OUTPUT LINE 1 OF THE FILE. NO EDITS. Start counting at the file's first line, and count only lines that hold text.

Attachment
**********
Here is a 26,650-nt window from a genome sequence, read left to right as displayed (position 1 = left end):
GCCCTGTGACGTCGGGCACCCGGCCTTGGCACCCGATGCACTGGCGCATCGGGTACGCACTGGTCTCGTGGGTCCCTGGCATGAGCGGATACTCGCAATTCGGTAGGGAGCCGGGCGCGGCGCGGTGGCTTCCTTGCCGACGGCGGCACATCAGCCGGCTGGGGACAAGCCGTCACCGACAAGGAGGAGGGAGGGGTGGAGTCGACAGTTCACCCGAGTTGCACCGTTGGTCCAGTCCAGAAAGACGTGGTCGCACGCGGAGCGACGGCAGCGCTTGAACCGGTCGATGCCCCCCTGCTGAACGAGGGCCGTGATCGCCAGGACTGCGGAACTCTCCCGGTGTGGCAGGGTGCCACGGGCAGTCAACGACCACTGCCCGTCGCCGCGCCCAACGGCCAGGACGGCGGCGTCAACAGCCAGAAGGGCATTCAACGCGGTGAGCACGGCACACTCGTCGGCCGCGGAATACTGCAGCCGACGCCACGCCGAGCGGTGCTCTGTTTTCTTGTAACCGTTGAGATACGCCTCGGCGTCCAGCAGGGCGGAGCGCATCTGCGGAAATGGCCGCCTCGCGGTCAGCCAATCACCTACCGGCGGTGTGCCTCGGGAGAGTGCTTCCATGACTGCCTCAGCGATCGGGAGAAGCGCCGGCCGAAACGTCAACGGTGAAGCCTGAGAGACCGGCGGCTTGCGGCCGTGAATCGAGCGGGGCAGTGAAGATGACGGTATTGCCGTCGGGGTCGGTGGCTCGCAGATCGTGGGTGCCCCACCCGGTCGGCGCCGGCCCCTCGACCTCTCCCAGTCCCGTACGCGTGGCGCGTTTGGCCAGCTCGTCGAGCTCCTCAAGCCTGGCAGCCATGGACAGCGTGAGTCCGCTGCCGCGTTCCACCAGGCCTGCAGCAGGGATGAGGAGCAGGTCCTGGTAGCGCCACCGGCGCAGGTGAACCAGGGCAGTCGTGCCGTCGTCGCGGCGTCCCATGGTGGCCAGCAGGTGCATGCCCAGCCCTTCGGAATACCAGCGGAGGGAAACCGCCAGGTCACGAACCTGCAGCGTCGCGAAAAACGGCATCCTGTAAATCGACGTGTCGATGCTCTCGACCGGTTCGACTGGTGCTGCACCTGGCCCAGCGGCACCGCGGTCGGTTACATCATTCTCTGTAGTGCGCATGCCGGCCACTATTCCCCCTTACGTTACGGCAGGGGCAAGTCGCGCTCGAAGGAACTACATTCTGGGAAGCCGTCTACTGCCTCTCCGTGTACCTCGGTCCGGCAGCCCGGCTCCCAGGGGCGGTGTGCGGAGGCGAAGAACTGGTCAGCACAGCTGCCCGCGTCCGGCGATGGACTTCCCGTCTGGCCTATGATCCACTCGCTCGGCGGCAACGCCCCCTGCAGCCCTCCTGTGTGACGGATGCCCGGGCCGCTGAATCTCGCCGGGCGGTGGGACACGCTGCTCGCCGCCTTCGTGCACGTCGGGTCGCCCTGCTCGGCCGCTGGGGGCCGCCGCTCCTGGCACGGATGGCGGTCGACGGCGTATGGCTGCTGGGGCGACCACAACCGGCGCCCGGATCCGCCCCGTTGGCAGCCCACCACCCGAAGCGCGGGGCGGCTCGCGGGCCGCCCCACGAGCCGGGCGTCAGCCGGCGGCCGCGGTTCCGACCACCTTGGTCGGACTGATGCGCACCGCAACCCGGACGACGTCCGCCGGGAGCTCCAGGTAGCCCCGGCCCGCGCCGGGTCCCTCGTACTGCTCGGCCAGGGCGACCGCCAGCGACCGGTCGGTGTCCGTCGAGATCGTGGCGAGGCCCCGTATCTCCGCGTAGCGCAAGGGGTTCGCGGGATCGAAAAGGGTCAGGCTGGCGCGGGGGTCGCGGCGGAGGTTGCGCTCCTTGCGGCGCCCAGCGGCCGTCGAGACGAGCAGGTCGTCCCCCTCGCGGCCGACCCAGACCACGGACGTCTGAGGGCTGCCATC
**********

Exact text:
Here is a 26,650-nt window from a genome sequence, read left to right as displayed (position 1 = left end):